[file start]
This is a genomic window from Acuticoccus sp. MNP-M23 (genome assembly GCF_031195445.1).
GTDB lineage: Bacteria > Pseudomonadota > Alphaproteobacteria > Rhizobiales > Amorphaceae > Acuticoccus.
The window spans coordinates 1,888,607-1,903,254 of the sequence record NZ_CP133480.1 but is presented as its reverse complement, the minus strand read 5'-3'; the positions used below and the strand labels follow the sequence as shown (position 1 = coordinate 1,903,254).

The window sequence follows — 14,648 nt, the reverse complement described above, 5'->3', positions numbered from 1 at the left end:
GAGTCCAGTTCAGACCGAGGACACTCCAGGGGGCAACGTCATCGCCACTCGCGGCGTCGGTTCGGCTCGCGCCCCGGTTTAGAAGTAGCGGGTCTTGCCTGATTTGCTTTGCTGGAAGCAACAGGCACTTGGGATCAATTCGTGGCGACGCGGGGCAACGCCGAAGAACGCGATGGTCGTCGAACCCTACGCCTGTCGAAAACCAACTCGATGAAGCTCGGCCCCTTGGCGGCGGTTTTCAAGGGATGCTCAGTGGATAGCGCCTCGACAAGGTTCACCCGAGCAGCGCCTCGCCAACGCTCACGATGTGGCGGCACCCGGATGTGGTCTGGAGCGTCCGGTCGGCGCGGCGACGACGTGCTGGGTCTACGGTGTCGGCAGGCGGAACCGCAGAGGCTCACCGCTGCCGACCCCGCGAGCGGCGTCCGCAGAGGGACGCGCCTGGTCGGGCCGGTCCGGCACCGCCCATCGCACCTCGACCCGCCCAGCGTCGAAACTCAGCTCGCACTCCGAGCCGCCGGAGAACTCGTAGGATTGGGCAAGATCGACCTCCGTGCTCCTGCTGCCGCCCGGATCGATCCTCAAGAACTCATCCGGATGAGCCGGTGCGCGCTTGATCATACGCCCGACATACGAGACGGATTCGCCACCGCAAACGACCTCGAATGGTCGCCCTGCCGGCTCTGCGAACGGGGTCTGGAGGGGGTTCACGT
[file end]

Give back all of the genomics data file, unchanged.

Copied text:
This is a genomic window from Acuticoccus sp. MNP-M23 (genome assembly GCF_031195445.1).
GTDB lineage: Bacteria > Pseudomonadota > Alphaproteobacteria > Rhizobiales > Amorphaceae > Acuticoccus.
The window spans coordinates 1,888,607-1,903,254 of the sequence record NZ_CP133480.1 but is presented as its reverse complement, the minus strand read 5'-3'; the positions used below and the strand labels follow the sequence as shown (position 1 = coordinate 1,903,254).

The window sequence follows — 14,648 nt, the reverse complement described above, 5'->3', positions numbered from 1 at the left end:
GAGTCCAGTTCAGACCGAGGACACTCCAGGGGGCAACGTCATCGCCACTCGCGGCGTCGGTTCGGCTCGCGCCCCGGTTTAGAAGTAGCGGGTCTTGCCTGATTTGCTTTGCTGGAAGCAACAGGCACTTGGGATCAATTCGTGGCGACGCGGGGCAACGCCGAAGAACGCGATGGTCGTCGAACCCTACGCCTGTCGAAAACCAACTCGATGAAGCTCGGCCCCTTGGCGGCGGTTTTCAAGGGATGCTCAGTGGATAGCGCCTCGACAAGGTTCACCCGAGCAGCGCCTCGCCAACGCTCACGATGTGGCGGCACCCGGATGTGGTCTGGAGCGTCCGGTCGGCGCGGCGACGACGTGCTGGGTCTACGGTGTCGGCAGGCGGAACCGCAGAGGCTCACCGCTGCCGACCCCGCGAGCGGCGTCCGCAGAGGGACGCGCCTGGTCGGGCCGGTCCGGCACCGCCCATCGCACCTCGACCCGCCCAGCGTCGAAACTCAGCTCGCACTCCGAGCCGCCGGAGAACTCGTAGGATTGGGCAAGATCGACCTCCGTGCTCCTGCTGCCGCCCGGATCGATCCTCAAGAACTCATCCGGATGAGCCGGTGCGCGCTTGATCATACGCCCGACATACGAGACGGATTCGCCACCGCAAACGACCTCGAATGGTCGCCCTGCCGGCTCTGCGAACGGGGTCTGGAGGGGGTTCACGT